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Why Do Cicadas Emerge at Prime Intervals of 13 and 17 Years?

Mathematicians are fond of prime numbers. Infinitely numerous yet utterly unique, they play an integral role in number theory and a baffling one in such longstanding mysteries as Goldbach’s conjecture. Nature is partial to primes, as well, as demonstrated by the dramatic 13- and 17-year life cycles of periodic cicadas. » 7/22/15 2:32pm Wednesday 2:32pm

Australia's Most Infamous Invasive Species Has a Problem with Breeding

Cane toads were first released in Australia in 1935 as part of a government program to control the insects attacking the Queensland cane crop. It didn’t work. Ever since, the toads have been spreading across the country, as fast as they can breed. Which would be even faster, if it weren’t for an odd quirk in their… » 7/14/15 7:15pm 7/14/15 7:15pm

The Biggest Kangaroos Evolved Long Arms to Fight Over Females

Male kangaroos and wallabies, like a lot of seemingly quiet grazing animals, get into knock-down drag-out fights over females. They obviously don’t have antlers or horns to spar with, but they’re perfectly willing to grapple rivals with their forelimbs and kick the crap out of each other with their big hind feet. » 7/01/15 9:00pm 7/01/15 9:00pm

555 Million Years Ago, There Were Creatures That Looked Like You

Nothing looked exactly like you 555 million years ago, but that’s when life emerged that looked like you in one crucial respect. What’s the most basic thing that you share with some creatures and not others? Brains? Lungs? Red blood cells? Nope. It’s that you’re bilateral. You have the ability to be cut into two… » 6/18/15 9:53am 6/18/15 9:53am

Far From Sterile, Some Hybrids May Start New Species

Your schoolteachers probably told you most species wouldn’t (or maybe couldn’t) successfully interbreed with one another. If some did, their hybrid offspring, like mules, couldn’t have babies of their own. That explanation was a bit oversimplified. Hybridization happens, and it may be one way new species arise. » 6/09/15 6:30pm 6/09/15 6:30pm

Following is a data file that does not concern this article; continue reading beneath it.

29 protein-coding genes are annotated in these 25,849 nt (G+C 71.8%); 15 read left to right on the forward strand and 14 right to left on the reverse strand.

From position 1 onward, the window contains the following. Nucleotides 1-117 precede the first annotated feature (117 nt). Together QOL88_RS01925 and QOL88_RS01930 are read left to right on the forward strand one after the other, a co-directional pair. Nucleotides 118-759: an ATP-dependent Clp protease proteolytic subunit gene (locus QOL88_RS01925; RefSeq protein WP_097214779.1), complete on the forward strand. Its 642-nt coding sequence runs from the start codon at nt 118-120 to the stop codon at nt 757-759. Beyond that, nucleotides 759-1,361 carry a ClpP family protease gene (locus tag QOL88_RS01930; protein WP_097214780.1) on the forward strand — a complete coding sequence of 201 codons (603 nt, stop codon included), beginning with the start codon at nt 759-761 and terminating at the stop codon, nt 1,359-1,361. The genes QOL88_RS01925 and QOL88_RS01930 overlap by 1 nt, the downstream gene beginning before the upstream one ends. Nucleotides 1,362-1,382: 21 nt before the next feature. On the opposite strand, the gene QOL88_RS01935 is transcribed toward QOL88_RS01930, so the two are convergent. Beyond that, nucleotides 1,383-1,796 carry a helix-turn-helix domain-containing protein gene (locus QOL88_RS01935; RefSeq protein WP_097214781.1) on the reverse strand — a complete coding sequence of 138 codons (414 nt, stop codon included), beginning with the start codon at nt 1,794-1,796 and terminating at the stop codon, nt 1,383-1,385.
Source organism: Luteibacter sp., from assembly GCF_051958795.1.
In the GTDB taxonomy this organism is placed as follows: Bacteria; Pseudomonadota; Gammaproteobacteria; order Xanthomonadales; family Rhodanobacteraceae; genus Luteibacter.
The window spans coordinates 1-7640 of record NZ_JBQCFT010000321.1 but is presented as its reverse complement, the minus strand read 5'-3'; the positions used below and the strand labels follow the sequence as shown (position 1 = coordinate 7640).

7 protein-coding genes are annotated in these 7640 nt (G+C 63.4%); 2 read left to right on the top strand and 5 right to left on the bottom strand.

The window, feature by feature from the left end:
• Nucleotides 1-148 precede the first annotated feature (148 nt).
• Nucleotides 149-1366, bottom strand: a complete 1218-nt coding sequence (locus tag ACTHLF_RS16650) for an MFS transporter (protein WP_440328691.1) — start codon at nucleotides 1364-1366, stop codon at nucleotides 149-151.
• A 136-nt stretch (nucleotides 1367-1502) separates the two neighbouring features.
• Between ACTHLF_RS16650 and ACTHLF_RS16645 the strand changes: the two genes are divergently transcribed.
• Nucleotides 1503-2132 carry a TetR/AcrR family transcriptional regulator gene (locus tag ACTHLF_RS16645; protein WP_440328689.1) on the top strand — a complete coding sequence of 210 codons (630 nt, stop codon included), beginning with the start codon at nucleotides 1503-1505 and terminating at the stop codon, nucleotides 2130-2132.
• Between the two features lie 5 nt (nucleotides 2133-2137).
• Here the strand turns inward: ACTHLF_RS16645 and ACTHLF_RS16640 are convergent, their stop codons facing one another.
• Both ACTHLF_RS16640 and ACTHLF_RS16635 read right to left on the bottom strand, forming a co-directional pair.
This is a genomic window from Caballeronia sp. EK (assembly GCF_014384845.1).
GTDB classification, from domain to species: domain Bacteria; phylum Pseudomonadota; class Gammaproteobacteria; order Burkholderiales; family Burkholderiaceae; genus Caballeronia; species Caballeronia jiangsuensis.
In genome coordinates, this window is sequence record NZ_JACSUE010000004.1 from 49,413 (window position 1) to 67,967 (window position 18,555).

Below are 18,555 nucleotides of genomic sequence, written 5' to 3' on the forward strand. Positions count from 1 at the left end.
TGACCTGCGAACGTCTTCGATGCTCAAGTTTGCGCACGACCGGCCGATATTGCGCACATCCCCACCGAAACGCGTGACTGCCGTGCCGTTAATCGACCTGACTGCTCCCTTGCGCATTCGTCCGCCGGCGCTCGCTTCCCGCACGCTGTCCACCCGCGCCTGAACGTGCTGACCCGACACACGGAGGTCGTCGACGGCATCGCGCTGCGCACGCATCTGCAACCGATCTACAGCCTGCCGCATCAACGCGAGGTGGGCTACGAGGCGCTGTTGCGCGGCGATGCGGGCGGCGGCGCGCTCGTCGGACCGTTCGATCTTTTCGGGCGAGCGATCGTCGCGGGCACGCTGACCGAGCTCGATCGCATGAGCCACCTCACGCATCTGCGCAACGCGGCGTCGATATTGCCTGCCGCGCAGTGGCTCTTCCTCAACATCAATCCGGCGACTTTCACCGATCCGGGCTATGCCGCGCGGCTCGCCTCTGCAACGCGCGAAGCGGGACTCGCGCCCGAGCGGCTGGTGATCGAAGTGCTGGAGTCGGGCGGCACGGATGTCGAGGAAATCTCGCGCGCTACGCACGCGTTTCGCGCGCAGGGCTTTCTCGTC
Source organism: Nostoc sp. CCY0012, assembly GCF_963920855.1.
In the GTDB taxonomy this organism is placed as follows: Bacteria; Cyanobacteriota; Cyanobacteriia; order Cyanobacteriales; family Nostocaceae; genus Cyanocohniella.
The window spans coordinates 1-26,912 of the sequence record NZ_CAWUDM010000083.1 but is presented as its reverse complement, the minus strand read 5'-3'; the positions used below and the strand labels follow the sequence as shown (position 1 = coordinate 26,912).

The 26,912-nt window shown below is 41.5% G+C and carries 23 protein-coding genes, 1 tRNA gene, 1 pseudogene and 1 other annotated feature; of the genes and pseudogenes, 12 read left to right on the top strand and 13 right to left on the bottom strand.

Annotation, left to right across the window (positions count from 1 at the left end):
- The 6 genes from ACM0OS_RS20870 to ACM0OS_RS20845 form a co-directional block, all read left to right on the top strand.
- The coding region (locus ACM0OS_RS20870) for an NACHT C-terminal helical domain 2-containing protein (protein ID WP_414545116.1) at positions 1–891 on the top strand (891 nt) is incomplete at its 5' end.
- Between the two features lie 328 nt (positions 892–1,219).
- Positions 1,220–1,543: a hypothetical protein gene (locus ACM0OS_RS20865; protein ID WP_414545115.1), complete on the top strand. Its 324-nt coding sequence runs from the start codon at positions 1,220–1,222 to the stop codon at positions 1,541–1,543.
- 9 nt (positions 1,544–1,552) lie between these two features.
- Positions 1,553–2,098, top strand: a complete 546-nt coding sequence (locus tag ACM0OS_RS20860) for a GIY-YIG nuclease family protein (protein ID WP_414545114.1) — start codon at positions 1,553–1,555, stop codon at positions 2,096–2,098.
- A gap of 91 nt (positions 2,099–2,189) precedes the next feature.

Darwin Predicted This Animal's Existence Decades Before Its Discovery

Here’s a great Charles Darwin story you may not have heard before: In 1862, the famed naturalist foretold the discovery of an unusual animal, based on his observations of a species of orchid endemic to Madagascar. The creature was ultimately discovered in 1903—some 20 years after Darwin’s death. » 5/13/15 12:00pm 5/13/15 12:00pm

What Made the Y Chromosome So Tiny?

The Y chromosome, a chunk of genetic code that is unique to male mammals, isn’t just physically smaller than the X. It also contains far fewer genes. The X has more than 1000 genes, while the Y has fewer than 200 —and most of them don’t even work. Why do men have this odd, stunted chromosome in their genomes? » 5/07/15 7:40pm 5/07/15 7:40pm

Big Whales Have Nerves Like Bungee Cords

This nerve can stretch to twice its resting length. Did you just squirm? If you did, you probably know that the nerves of vertebrates are notoriously inelastic things, and that stretching them even a little bit can result in painful injury. But the nerve in this image is special. In fact, it’s evolved to stretch this… » 5/05/15 1:03pm 5/05/15 1:03pm

This Bird's Freaky Mating Display Comes Out Of Nowhere

Most of the time, the male Superb Bird of Paradise is a fairly nondescript black bird. But when it tries to attract a mate, it flips its feathers around to create a fluorescent kabuki mask that you’ll never forget. In this video, ornithologist Ed Scholes explains how the bird creates the illusion.
» 4/30/15 1:30pm 4/30/15 1:30pm